Business/advertising/marketing skills are very useful for people who want to run a for-profit commercial school. (Which many instructors don't.) However I don't know of any field where you must get certified as being good at such things before being allowed to start a business.
So lay out an explanation of how you think it might work. All you’ve really said is, there should be government oversight, it should be mandatory, standards should be regulated, and don’t worry, it will all be fine.
Explain how that is accomplished? Because I and several others have pointed out a whole bunch of problems. I don’t see it ever happening, and if it were forced into place it would be nothing but destructive to the practice of martial arts.
So for the fourth time, what is the plan? How does it work? Who gets to be a regulator? What if Ashida Kim or Frank Doux we’re appointed the Chair of the Oversight Department?
My back yard and garage, or a park, work just fine.
The thing is you seem to be mixing up with "it should never do that/i would never want it to do that" with "the government would never do that" which is always a risky mix up to make.
Funnily enough, I’m a (relatively) big-government liberal and I don’t see any way in which governmental regulation of martial arts instruction would be a good idea.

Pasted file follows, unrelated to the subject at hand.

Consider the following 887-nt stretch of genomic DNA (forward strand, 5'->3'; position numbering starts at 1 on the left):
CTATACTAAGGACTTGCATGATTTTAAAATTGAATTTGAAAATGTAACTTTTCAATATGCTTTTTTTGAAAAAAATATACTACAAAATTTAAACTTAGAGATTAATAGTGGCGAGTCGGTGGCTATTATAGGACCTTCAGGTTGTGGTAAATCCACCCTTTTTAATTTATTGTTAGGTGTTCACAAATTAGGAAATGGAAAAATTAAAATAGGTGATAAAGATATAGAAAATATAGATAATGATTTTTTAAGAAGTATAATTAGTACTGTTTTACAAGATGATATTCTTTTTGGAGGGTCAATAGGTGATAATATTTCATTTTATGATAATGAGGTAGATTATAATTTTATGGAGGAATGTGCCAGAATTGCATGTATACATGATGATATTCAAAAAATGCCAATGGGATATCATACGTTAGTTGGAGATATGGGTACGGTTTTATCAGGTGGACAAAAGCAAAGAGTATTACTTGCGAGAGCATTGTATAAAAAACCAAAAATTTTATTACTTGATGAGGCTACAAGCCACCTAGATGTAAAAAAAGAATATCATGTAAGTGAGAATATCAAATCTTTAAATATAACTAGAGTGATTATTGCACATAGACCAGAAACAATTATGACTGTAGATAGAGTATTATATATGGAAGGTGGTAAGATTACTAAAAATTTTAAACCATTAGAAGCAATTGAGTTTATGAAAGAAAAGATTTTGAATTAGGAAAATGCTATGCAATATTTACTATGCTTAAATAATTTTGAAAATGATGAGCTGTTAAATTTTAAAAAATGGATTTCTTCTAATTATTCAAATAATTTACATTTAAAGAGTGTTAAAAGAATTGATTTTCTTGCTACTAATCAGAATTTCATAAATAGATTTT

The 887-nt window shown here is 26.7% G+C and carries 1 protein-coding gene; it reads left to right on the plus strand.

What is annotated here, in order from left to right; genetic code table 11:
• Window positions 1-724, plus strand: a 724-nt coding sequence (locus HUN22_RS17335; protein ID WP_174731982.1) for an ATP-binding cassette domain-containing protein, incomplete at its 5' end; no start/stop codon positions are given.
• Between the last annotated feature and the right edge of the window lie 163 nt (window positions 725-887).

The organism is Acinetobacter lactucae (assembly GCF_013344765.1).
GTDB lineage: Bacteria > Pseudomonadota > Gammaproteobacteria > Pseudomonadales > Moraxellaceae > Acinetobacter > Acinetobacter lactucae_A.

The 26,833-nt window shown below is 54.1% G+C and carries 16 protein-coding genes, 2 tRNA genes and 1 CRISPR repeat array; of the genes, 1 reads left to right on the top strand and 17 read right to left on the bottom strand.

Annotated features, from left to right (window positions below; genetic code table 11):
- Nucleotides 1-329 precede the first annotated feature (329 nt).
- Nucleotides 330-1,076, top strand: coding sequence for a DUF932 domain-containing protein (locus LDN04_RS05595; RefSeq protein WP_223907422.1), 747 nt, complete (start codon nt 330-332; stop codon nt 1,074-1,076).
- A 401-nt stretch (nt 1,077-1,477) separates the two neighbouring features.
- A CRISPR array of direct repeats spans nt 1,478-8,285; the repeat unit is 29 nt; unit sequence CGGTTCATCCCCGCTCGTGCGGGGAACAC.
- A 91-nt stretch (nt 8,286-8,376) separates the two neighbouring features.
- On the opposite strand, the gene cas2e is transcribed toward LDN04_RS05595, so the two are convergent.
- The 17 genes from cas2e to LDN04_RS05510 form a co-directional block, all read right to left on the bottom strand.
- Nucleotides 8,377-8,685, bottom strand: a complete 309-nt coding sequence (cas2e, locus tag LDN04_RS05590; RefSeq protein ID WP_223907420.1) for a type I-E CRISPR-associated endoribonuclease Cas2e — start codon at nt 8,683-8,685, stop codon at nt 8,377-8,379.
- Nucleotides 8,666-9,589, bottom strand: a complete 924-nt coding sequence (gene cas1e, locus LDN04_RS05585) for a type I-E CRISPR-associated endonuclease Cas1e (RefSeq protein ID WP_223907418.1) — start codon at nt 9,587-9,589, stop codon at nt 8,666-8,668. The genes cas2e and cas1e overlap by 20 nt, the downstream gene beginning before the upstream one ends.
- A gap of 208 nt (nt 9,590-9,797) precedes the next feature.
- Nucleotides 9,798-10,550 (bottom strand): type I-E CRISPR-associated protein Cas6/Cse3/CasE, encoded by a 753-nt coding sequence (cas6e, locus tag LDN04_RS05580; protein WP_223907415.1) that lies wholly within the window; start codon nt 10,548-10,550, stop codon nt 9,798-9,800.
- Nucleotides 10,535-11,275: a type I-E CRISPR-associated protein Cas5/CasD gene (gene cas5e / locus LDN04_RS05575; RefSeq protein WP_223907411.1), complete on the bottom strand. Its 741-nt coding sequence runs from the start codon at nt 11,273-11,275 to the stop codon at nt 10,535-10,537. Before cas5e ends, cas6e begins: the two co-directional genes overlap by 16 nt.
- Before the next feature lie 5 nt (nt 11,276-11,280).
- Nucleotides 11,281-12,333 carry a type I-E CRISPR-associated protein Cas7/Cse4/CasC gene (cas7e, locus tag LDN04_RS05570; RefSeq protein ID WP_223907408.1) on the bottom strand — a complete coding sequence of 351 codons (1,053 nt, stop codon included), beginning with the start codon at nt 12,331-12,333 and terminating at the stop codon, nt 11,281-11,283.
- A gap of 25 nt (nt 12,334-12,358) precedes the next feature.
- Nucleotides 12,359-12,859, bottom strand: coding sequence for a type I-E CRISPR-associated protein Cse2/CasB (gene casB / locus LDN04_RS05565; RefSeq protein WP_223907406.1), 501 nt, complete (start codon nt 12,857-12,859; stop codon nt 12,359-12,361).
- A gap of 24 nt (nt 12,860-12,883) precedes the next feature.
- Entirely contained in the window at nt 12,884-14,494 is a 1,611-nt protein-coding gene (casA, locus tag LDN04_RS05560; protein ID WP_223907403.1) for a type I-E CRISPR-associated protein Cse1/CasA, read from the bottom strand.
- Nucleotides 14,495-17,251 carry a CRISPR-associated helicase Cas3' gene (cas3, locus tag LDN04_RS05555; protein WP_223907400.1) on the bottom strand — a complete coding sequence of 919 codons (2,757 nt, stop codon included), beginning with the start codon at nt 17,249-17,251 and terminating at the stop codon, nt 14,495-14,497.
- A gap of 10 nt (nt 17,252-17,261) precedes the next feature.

Some things absolutely need regulation. Other things absolutely should not have it.
Agreed. I could see some regulation around after-school programs for kids under a given age, perhaps. And for those of a given size, if there's any regulation for a similar-sized gym (none that I know of, but I could see some equivalency), those might be reasonable. Beyond that, I can't really see the value.
Maybe a day-care license for schools teaching young children.
Oh my gosh, no. Nobody would teach kids, then.
We looked at offering an aftercare program, and in order to get a childcare license to run an aftercare program in our state, you have to have, IIRC: a licensed childcare director (which requires a degree in early childhood education), plus one licensed childcare provider per so many children, plus your facility has to be so many square feet (25?) per student, plus you have to have separate child and adult bathrooms, plus you have to have an enclosed outdoor playground with so many square feet of grass or mulch per child (which the students are required to play on for so many hours per day), plus some other things that I can't remember. The requirements were absolutely not something that it would be reasonable to ask a martial arts school to meet.
Depends what you mean by teaching young children.
MA schools here don't do after school clubs, or homework clubs, or collection from school, or child minding... It's an MA club, not a substitute parent.
In fact, it's in the agreement at 'my' school that parents don't just ditch their kids and leave - if they're under about 9 or 10, if the parent leaves the kid goes with them.